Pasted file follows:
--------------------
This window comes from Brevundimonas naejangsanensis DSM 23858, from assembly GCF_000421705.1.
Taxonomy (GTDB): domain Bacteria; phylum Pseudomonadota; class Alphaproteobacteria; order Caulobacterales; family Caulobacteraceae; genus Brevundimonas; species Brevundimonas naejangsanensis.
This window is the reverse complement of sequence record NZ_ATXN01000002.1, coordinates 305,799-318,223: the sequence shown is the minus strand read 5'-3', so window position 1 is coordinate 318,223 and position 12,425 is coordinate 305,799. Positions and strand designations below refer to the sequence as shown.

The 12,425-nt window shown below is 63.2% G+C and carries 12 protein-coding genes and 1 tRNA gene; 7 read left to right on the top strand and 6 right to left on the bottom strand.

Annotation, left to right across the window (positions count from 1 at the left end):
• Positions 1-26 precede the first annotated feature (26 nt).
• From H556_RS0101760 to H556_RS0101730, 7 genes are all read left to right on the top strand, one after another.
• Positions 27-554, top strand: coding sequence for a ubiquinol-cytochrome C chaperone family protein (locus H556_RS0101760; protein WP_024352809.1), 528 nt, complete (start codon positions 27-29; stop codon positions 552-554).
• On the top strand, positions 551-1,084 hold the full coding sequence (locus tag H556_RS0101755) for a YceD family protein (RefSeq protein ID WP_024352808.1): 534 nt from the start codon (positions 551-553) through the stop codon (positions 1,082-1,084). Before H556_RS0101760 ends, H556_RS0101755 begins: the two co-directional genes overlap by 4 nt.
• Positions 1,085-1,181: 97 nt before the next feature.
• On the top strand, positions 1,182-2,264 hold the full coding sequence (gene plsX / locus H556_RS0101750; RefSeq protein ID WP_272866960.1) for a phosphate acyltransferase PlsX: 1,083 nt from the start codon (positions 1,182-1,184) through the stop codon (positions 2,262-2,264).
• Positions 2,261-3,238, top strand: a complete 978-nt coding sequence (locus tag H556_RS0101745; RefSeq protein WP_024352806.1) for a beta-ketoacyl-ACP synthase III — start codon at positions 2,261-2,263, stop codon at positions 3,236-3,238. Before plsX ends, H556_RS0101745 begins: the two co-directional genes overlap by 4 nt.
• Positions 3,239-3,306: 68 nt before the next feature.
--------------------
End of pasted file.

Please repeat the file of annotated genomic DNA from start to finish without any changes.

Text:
This window comes from Brevundimonas naejangsanensis DSM 23858, from assembly GCF_000421705.1.
Taxonomy (GTDB): domain Bacteria; phylum Pseudomonadota; class Alphaproteobacteria; order Caulobacterales; family Caulobacteraceae; genus Brevundimonas; species Brevundimonas naejangsanensis.
This window is the reverse complement of sequence record NZ_ATXN01000002.1, coordinates 305,799-318,223: the sequence shown is the minus strand read 5'-3', so window position 1 is coordinate 318,223 and position 12,425 is coordinate 305,799. Positions and strand designations below refer to the sequence as shown.

The 12,425-nt window shown below is 63.2% G+C and carries 12 protein-coding genes and 1 tRNA gene; 7 read left to right on the top strand and 6 right to left on the bottom strand.

Annotation, left to right across the window (positions count from 1 at the left end):
• Positions 1-26 precede the first annotated feature (26 nt).
• From H556_RS0101760 to H556_RS0101730, 7 genes are all read left to right on the top strand, one after another.
• Positions 27-554, top strand: coding sequence for a ubiquinol-cytochrome C chaperone family protein (locus H556_RS0101760; protein WP_024352809.1), 528 nt, complete (start codon positions 27-29; stop codon positions 552-554).
• On the top strand, positions 551-1,084 hold the full coding sequence (locus tag H556_RS0101755) for a YceD family protein (RefSeq protein ID WP_024352808.1): 534 nt from the start codon (positions 551-553) through the stop codon (positions 1,082-1,084). Before H556_RS0101760 ends, H556_RS0101755 begins: the two co-directional genes overlap by 4 nt.
• Positions 1,085-1,181: 97 nt before the next feature.
• On the top strand, positions 1,182-2,264 hold the full coding sequence (gene plsX / locus H556_RS0101750; RefSeq protein ID WP_272866960.1) for a phosphate acyltransferase PlsX: 1,083 nt from the start codon (positions 1,182-1,184) through the stop codon (positions 2,262-2,264).
• Positions 2,261-3,238, top strand: a complete 978-nt coding sequence (locus tag H556_RS0101745; RefSeq protein WP_024352806.1) for a beta-ketoacyl-ACP synthase III — start codon at positions 2,261-2,263, stop codon at positions 3,236-3,238. Before plsX ends, H556_RS0101745 begins: the two co-directional genes overlap by 4 nt.
• Positions 3,239-3,306: 68 nt before the next feature.